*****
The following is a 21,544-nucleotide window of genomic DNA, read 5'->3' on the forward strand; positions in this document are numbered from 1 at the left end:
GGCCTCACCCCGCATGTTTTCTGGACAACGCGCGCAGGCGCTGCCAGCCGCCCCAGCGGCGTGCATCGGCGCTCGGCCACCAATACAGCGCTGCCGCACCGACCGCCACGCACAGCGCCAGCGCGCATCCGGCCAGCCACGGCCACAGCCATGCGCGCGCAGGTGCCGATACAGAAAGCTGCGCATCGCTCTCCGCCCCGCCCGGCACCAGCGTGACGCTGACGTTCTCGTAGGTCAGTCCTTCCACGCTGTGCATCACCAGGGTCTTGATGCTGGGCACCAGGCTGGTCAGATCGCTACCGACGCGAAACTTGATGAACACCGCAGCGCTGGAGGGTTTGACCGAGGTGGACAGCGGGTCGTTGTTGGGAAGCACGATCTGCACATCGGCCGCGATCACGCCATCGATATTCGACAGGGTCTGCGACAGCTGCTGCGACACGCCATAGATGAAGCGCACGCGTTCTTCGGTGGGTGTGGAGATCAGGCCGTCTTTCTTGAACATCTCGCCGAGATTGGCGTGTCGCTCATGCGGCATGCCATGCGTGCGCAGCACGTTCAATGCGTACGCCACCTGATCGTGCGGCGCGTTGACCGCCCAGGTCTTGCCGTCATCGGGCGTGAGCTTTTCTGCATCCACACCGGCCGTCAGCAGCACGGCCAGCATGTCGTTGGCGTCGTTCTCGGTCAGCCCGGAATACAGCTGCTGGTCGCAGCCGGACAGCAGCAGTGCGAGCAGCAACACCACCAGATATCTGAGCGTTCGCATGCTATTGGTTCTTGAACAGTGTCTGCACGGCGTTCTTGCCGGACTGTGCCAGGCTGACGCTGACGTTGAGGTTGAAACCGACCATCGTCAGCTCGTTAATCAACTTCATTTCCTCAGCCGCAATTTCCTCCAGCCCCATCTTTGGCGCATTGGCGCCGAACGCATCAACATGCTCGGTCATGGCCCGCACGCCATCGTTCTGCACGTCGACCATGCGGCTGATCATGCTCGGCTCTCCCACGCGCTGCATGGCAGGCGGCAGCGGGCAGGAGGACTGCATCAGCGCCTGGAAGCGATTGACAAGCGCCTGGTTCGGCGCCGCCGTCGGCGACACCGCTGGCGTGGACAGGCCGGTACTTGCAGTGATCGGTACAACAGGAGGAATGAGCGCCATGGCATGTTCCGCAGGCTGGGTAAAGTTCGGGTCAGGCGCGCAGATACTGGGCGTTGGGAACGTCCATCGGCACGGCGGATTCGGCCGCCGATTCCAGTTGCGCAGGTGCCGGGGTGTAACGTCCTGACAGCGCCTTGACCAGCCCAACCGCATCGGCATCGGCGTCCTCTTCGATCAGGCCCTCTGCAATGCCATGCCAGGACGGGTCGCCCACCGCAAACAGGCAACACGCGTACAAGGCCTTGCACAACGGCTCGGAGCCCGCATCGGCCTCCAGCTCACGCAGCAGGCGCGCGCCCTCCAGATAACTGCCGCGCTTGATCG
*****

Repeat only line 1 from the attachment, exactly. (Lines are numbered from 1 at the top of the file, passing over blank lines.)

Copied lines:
The following is a 21,544-nucleotide window of genomic DNA, read 5'->3' on the forward strand; positions in this document are numbered from 1 at the left end: